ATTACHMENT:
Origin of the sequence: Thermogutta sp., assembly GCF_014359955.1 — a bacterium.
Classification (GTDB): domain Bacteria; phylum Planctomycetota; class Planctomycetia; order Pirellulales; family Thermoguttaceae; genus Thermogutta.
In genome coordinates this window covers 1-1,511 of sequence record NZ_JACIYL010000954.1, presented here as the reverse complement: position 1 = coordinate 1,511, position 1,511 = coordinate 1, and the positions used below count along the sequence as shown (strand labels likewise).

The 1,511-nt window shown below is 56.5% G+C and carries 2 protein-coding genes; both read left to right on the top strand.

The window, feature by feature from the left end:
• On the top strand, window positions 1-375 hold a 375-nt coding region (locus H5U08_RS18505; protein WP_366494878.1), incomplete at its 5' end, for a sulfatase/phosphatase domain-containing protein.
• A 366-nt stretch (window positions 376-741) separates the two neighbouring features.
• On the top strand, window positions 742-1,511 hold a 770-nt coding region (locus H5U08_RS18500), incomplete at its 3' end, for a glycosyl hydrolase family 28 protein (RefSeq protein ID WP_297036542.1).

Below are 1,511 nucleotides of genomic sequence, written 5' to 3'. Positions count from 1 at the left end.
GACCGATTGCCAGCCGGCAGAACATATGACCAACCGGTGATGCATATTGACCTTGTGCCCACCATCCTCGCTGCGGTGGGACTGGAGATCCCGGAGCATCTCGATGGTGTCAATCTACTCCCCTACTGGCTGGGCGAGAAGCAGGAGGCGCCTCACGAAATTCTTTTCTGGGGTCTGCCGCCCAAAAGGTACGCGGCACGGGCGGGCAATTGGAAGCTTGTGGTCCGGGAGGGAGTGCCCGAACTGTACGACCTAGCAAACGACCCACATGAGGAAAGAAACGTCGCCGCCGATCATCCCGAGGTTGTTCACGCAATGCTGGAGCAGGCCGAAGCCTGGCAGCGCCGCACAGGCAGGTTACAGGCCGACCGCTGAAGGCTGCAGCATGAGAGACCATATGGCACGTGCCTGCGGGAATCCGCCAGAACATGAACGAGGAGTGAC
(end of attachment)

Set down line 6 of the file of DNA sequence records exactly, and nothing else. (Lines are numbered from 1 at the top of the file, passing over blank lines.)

• On the top strand, window positions 1-375 hold a 375-nt coding region (locus H5U08_RS18505; protein WP_366494878.1), incomplete at its 5' end, for a sulfatase/phosphatase domain-containing protein.